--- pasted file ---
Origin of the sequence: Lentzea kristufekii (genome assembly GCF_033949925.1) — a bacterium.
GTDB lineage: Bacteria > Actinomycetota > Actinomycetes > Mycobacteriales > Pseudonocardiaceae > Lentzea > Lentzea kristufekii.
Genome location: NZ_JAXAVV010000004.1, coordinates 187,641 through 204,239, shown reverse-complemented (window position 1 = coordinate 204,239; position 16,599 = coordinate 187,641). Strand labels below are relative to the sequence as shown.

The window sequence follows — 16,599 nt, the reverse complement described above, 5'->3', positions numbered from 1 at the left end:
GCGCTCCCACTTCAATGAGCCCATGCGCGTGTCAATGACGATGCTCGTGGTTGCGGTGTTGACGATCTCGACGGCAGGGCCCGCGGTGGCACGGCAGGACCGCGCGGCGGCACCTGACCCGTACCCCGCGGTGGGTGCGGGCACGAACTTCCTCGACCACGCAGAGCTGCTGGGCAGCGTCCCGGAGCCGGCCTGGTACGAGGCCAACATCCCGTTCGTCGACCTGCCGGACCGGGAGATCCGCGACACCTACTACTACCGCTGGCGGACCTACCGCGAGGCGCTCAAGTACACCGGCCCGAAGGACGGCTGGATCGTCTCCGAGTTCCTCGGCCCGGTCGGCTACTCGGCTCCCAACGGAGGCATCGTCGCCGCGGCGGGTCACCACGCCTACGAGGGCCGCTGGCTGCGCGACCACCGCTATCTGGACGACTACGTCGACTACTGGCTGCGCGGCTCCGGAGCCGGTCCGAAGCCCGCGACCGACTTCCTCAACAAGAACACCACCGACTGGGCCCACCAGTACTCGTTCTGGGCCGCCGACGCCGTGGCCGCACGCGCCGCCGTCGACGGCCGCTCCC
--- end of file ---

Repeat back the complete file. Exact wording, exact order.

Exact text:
Origin of the sequence: Lentzea kristufekii (genome assembly GCF_033949925.1) — a bacterium.
GTDB lineage: Bacteria > Actinomycetota > Actinomycetes > Mycobacteriales > Pseudonocardiaceae > Lentzea > Lentzea kristufekii.
Genome location: NZ_JAXAVV010000004.1, coordinates 187,641 through 204,239, shown reverse-complemented (window position 1 = coordinate 204,239; position 16,599 = coordinate 187,641). Strand labels below are relative to the sequence as shown.

The window sequence follows — 16,599 nt, the reverse complement described above, 5'->3', positions numbered from 1 at the left end:
GCGCTCCCACTTCAATGAGCCCATGCGCGTGTCAATGACGATGCTCGTGGTTGCGGTGTTGACGATCTCGACGGCAGGGCCCGCGGTGGCACGGCAGGACCGCGCGGCGGCACCTGACCCGTACCCCGCGGTGGGTGCGGGCACGAACTTCCTCGACCACGCAGAGCTGCTGGGCAGCGTCCCGGAGCCGGCCTGGTACGAGGCCAACATCCCGTTCGTCGACCTGCCGGACCGGGAGATCCGCGACACCTACTACTACCGCTGGCGGACCTACCGCGAGGCGCTCAAGTACACCGGCCCGAAGGACGGCTGGATCGTCTCCGAGTTCCTCGGCCCGGTCGGCTACTCGGCTCCCAACGGAGGCATCGTCGCCGCGGCGGGTCACCACGCCTACGAGGGCCGCTGGCTGCGCGACCACCGCTATCTGGACGACTACGTCGACTACTGGCTGCGCGGCTCCGGAGCCGGTCCGAAGCCCGCGACCGACTTCCTCAACAAGAACACCACCGACTGGGCCCACCAGTACTCGTTCTGGGCCGCCGACGCCGTGGCCGCACGCGCCGCCGTCGACGGCCGCTCCC